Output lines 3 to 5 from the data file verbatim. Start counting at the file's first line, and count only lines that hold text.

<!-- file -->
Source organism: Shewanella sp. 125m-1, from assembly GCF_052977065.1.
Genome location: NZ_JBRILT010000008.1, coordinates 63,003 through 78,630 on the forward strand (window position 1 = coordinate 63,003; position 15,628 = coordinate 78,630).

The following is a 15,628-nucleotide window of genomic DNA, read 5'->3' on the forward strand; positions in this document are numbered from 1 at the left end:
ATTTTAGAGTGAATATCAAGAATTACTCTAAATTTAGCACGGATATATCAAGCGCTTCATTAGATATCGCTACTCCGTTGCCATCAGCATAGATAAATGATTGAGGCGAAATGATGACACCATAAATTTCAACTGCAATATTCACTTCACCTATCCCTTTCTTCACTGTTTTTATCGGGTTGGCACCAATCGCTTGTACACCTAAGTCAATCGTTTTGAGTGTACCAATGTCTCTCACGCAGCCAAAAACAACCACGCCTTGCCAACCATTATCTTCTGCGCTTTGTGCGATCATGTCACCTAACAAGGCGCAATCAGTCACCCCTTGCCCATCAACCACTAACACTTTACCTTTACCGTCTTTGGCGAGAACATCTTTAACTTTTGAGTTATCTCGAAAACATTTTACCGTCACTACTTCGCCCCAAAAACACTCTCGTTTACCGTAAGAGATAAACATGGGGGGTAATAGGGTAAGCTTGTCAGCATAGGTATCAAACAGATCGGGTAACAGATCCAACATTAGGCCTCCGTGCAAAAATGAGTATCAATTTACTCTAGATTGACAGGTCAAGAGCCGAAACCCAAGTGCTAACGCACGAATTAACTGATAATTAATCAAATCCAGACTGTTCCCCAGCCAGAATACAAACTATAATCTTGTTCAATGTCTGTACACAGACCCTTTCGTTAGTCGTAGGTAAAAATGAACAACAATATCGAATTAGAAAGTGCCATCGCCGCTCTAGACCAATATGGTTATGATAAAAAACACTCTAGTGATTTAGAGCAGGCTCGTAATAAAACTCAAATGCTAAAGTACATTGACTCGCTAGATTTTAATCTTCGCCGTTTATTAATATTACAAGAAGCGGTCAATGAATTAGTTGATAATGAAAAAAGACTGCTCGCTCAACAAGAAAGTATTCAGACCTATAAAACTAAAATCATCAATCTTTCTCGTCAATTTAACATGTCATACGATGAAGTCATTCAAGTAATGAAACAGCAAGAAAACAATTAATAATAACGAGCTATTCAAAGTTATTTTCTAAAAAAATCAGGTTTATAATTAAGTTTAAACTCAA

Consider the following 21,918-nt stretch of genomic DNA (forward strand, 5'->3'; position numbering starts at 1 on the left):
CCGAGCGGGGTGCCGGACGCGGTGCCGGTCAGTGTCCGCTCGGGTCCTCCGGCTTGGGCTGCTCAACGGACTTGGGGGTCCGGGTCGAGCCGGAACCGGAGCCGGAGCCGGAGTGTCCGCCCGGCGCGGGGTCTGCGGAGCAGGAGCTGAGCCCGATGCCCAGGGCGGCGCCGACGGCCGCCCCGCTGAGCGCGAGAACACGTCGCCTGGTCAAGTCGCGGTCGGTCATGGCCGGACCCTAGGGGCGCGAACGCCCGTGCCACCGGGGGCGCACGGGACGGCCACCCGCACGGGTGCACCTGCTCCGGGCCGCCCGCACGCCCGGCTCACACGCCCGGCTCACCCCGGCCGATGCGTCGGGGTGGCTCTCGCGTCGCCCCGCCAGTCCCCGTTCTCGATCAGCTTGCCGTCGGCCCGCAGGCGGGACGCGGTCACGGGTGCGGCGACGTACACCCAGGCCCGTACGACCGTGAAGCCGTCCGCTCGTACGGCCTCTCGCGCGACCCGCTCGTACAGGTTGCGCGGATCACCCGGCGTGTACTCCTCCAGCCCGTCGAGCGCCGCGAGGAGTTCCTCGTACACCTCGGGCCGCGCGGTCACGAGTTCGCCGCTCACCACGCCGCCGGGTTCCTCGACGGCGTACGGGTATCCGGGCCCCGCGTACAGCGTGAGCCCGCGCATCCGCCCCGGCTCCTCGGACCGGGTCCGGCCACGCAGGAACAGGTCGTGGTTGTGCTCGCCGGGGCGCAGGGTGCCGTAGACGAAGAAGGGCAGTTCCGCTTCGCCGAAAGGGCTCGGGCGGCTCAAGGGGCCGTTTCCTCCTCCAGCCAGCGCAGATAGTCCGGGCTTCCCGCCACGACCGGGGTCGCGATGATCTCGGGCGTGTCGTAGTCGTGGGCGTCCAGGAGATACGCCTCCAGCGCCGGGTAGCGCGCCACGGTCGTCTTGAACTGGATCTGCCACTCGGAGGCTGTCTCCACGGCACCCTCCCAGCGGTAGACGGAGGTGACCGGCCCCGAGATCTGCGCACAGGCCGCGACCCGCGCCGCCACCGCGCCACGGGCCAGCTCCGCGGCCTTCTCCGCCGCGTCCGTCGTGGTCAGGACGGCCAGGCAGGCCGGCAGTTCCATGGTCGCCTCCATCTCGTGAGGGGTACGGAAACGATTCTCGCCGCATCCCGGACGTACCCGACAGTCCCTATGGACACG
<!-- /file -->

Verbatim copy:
The following is a 15,628-nucleotide window of genomic DNA, read 5'->3' on the forward strand; positions in this document are numbered from 1 at the left end:
ATTTTAGAGTGAATATCAAGAATTACTCTAAATTTAGCACGGATATATCAAGCGCTTCATTAGATATCGCTACTCCGTTGCCATCAGCATAGATAAATGATTGAGGCGAAATGATGACACCATAAATTTCAACTGCAATATTCACTTCACCTATCCCTTTCTTCACTGTTTTTATCGGGTTGGCACCAATCGCTTGTACACCTAAGTCAATCGTTTTGAGTGTACCAATGTCTCTCACGCAGCCAAAAACAACCACGCCTTGCCAACCATTATCTTCTGCGCTTTGTGCGATCATGTCACCTAACAAGGCGCAATCAGTCACCCCTTGCCCATCAACCACTAACACTTTACCTTTACCGTCTTTGGCGAGAACATCTTTAACTTTTGAGTTATCTCGAAAACATTTTACCGTCACTACTTCGCCCCAAAAACACTCTCGTTTACCGTAAGAGATAAACATGGGGGGTAATAGGGTAAGCTTGTCAGCATAGGTATCAAACAGATCGGGTAACAGATCCAACATTAGGCCTCCGTGCAAAAATGAGTATCAATTTACTCTAGATTGACAGGTCAAGAGCCGAAACCCAAGTGCTAACGCACGAATTAACTGATAATTAATCAAATCCAGACTGTTCCCCAGCCAGAATACAAACTATAATCTTGTTCAATGTCTGTACACAGACCCTTTCGTTAGTCGTAGGTAAAAATGAACAACAATATCGAATTAGAAAGTGCCATCGCCGCTCTAGACCAATATGGTTATGATAAAAAACACTCTAGTGATTTAGAGCAGGCTCGTAATAAAACTCAAATGCTAAAGTACATTGACTCGCTAGATTTTAATCTTCGCCGTTTATTAATATTACAAGAAGCGGTCAATGAATTAGTTGATAATGAAAAAAGACTGCTCGCTCAACAAGAAAGTATTCAGACCTATAAAACTAAAATCATCAATCTTTCTCGTCAATTTAACATGTCATACGATGAAGTCATTCAAGTAATGAAACAGCAAGAAAACAATTAATAATAACGAGCTATTCAAAGTTATTTTCTAAAAAAATCAGGTTTATAATTAAGTTTAAACTCAA

Consider the following 21,918-nt stretch of genomic DNA (forward strand, 5'->3'; position numbering starts at 1 on the left):